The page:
In middle school, the risks kids must take increase. There are more students trying out for spots on sports teams, performance groups and special activities. So more children get passed up. They don’t “make the cut.”
Kids can’t help but get the message that they’re “not good enough.”
To help your child take disappointments in stride:
- Talk openly about feelings of loss. Say it’s normal to feel sadness and anger when rejected. Discuss healthy ways of working through these feelings.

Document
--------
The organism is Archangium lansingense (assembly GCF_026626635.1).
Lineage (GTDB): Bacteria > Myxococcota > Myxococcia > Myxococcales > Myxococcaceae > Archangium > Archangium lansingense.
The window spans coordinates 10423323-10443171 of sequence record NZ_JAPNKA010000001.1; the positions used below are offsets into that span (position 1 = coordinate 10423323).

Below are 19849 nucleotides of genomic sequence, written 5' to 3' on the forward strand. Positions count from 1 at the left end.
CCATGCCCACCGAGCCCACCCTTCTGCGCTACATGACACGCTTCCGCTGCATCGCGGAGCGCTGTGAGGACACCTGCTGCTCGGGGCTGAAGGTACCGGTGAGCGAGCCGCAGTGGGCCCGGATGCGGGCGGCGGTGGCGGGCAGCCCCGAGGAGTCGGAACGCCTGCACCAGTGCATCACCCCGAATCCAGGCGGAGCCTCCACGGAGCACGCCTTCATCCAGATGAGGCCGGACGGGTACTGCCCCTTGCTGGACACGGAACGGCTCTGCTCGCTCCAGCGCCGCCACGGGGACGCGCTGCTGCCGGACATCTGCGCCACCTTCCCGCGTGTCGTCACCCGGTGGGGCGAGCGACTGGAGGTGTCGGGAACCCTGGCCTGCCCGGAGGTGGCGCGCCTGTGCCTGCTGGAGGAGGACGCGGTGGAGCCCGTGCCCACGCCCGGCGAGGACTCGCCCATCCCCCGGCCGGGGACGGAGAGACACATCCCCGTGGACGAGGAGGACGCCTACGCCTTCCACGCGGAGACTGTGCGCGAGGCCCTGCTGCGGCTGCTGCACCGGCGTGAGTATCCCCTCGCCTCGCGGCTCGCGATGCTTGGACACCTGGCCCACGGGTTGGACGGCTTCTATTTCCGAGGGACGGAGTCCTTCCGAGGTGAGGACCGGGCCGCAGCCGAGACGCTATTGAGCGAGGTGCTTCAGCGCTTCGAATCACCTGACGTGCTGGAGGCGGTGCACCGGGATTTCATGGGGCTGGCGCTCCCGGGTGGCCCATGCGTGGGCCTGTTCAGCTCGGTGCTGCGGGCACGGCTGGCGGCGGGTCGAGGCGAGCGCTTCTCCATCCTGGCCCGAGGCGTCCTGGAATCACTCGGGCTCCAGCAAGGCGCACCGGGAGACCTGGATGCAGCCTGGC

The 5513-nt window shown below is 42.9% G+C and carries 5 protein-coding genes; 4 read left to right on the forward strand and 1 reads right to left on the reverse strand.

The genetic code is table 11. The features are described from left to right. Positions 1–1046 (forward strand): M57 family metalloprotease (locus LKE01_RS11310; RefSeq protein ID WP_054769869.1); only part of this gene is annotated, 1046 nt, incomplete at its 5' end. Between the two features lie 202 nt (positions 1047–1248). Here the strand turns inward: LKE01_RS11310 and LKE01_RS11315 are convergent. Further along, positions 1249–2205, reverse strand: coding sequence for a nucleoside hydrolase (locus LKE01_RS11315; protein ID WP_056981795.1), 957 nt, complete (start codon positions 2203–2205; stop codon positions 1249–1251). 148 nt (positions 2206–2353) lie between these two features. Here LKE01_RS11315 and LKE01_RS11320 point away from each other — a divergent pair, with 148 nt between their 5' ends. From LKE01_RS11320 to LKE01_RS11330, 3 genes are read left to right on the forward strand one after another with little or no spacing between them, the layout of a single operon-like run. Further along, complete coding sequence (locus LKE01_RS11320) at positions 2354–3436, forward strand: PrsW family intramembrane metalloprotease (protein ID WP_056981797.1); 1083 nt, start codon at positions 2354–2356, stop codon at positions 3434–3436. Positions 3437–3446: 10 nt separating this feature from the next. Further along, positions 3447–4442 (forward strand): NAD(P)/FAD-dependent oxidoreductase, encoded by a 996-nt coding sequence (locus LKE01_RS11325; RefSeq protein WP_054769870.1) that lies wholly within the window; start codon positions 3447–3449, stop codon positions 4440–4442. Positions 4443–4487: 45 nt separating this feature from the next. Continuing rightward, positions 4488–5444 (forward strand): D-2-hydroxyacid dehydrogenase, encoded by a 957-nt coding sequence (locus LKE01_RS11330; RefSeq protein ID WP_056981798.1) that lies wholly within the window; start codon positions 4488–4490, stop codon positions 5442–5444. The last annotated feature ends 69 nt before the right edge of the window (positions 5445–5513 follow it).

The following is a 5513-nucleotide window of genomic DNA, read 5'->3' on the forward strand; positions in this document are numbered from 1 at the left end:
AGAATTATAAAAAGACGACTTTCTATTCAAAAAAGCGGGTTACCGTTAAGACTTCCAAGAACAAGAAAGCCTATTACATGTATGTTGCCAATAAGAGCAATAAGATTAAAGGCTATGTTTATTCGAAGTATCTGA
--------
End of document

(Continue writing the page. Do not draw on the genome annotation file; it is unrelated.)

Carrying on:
- Put defeat in perspective. It’s not unique to middle school. As long as people desire progress throughout their lives, they open themselves up to rejection.
- Encourage your child to put her eggs in more than one basket. If her first activity of choice doesn’t work out, her second or third might.
- Suggest an alternate plan. If your child can’t have one role related to an activity, consider other possibilities. If not a role in the play, for example, perhaps she could help out with set designing.
- Boost your child’s self-esteem. Praise her strengths. Encourage involvement in other activities she does well.
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